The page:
“These are essential to national security. And to that end, I believe baseload power should be recognized as an essential part of the fuel mix,” Chatterjee said in a video interview FERC officials posted online Monday.

“I believe that generation, including our existing coal and nuclear fleet, need to be properly compensated to recognize the value they provide to the system,” Chatterjee said.

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Tesla Battery, Subsidy and Sustainability Fantasies

By Paul Driessen – Re-Blogged From http://www.WattsUpWithThat.com

More subsidies from exhausted California taxpayers cannot compensate for hard realities

The first justification was that internal combustion engines polluted too much. But emissions steadily declined, and today’s cars emit about 3% of what their predecessors did. Then it was oil imports: electric vehicles (EVs) would reduce foreign dependency and balance of trade deficits. Bountiful oil and natural gas supplies from America’s hydraulic fracturing revolution finally eliminated that as an argument.

Now the focus is on climate change. Every EV sale will help prevent assumed and asserted manmade temperature, climate and weather disasters, we’re told – even if their total sales represented less than 1% of all U.S. car and light truck sales in 2016 (Tesla sold 47,184 of the 17,557,955 vehicles sold nationwide last year), and plug-in EVs account for barely 0.15% of 1.4 billion vehicles on the road worldwide.

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‘WASI’ Paris Climate Agreement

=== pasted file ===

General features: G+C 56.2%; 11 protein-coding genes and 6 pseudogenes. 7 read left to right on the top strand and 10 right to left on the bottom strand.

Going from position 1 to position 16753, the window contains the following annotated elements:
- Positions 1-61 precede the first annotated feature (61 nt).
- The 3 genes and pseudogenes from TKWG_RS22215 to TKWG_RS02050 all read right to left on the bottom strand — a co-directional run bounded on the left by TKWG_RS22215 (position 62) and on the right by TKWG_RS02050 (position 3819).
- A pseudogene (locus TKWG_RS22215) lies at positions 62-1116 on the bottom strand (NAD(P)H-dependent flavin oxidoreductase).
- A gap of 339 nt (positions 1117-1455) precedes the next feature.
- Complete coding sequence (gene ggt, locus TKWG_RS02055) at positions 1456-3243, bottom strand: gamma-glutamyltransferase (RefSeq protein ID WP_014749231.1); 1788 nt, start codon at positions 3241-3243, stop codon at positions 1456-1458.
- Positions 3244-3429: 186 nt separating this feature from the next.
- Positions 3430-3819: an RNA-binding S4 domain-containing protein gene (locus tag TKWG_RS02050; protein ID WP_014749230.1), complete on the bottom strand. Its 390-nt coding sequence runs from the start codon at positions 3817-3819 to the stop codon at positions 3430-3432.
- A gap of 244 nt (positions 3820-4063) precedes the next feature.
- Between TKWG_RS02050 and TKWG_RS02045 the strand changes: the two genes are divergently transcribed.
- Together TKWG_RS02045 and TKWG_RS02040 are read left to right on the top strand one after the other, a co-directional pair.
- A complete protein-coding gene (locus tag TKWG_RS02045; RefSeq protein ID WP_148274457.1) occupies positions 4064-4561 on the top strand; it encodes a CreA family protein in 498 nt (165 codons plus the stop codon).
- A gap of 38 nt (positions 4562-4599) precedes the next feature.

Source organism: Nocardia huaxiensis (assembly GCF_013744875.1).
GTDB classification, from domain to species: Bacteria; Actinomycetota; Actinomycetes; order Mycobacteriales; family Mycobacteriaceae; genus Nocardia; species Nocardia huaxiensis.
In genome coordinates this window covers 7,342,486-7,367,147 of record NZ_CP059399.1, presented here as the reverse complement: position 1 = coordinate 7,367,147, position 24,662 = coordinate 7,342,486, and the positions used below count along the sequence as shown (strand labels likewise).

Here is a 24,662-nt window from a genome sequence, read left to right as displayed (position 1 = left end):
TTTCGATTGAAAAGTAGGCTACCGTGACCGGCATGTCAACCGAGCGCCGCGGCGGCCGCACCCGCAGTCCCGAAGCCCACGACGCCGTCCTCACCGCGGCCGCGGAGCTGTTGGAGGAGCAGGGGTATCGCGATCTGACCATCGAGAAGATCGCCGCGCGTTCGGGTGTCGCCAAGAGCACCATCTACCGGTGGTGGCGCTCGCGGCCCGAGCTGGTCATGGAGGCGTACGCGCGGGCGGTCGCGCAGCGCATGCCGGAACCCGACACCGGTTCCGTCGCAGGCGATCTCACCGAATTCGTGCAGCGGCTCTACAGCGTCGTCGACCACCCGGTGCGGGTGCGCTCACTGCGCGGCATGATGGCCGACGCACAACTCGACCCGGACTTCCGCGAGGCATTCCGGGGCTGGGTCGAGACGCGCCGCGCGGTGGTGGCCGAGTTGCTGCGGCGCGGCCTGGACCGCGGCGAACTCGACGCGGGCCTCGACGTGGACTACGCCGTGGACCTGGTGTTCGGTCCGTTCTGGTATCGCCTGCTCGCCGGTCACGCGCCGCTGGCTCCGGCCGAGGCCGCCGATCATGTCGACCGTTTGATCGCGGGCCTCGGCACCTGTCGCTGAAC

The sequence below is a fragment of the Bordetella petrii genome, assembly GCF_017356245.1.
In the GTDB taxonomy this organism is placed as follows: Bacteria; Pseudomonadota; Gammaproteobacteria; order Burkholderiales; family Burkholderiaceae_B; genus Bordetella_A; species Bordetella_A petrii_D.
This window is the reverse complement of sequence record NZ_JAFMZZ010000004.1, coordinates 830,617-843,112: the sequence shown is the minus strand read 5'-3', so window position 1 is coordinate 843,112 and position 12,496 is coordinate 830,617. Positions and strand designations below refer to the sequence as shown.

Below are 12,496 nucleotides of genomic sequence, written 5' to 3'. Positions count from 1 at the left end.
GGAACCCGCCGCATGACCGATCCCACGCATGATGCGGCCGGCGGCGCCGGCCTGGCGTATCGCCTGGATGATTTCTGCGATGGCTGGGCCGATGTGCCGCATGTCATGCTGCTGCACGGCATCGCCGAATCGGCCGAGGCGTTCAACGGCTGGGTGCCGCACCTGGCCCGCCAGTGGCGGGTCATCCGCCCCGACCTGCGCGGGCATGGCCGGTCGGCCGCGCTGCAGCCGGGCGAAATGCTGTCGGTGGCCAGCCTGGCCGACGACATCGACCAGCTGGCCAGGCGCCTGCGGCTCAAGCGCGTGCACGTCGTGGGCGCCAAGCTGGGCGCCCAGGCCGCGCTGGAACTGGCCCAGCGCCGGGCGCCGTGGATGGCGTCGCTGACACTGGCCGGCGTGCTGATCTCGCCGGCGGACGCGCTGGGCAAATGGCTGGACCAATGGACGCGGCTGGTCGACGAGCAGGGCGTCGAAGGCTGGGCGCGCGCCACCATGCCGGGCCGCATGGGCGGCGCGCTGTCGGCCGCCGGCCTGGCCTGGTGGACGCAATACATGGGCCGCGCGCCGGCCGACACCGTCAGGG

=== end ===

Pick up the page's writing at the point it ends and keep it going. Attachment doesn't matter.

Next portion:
By Paul Driessen – Re-Blogged From http://www.WattsUpWithThat.com

Foreword: Following President Trump’s exit from the Paris Climate Treaty, a number of states, cities, universities, companies and institutions formed a “We are still in” consortium. Its members insist that they remain committed to Paris and are determined to reduce carbon dioxide emissions and prevent climate change.

As our article explains, this is all puffery and belief in tooth fairies. The issues and questions we raise ought to shame and embarrass WASI members – for spending countless billions of other people’s dollars to prevent an undetectable and irrelevant 0.01 degrees of global warming. We also ask whether jurisdictions within WASI states can take the “progressive” route and declare themselves sanctuary cities or counties, to protect their jobs and families against WASI dictates. Perhaps our article will persuade more Americans to make their voices heard, ask hard questions – and start resisting The Anti-Trump Resistance.

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The Lure of Free Energy

By John Popovich – Re-Blogged From http://www.WattsUpWithThat.com

The U.S. government tried to get private industry to process nuclear fuel but had a difficult time finding takers. Union Carbide made an offer that required government guarantees and big upfront cash. Maybe Union Carbide knew something about nuclear fuel processing cost since they were operating a government nuclear fuel processing plant in Tennessee which happened to be the biggest electricity user in the U.S. Other concerns about nuclear electricity cost include the fact that much of the nuclear fuel available today is a result of a scaling back in nuclear weapons by the U.S. and the U.S.S.R. and of course the processing waste and the plant closure cost.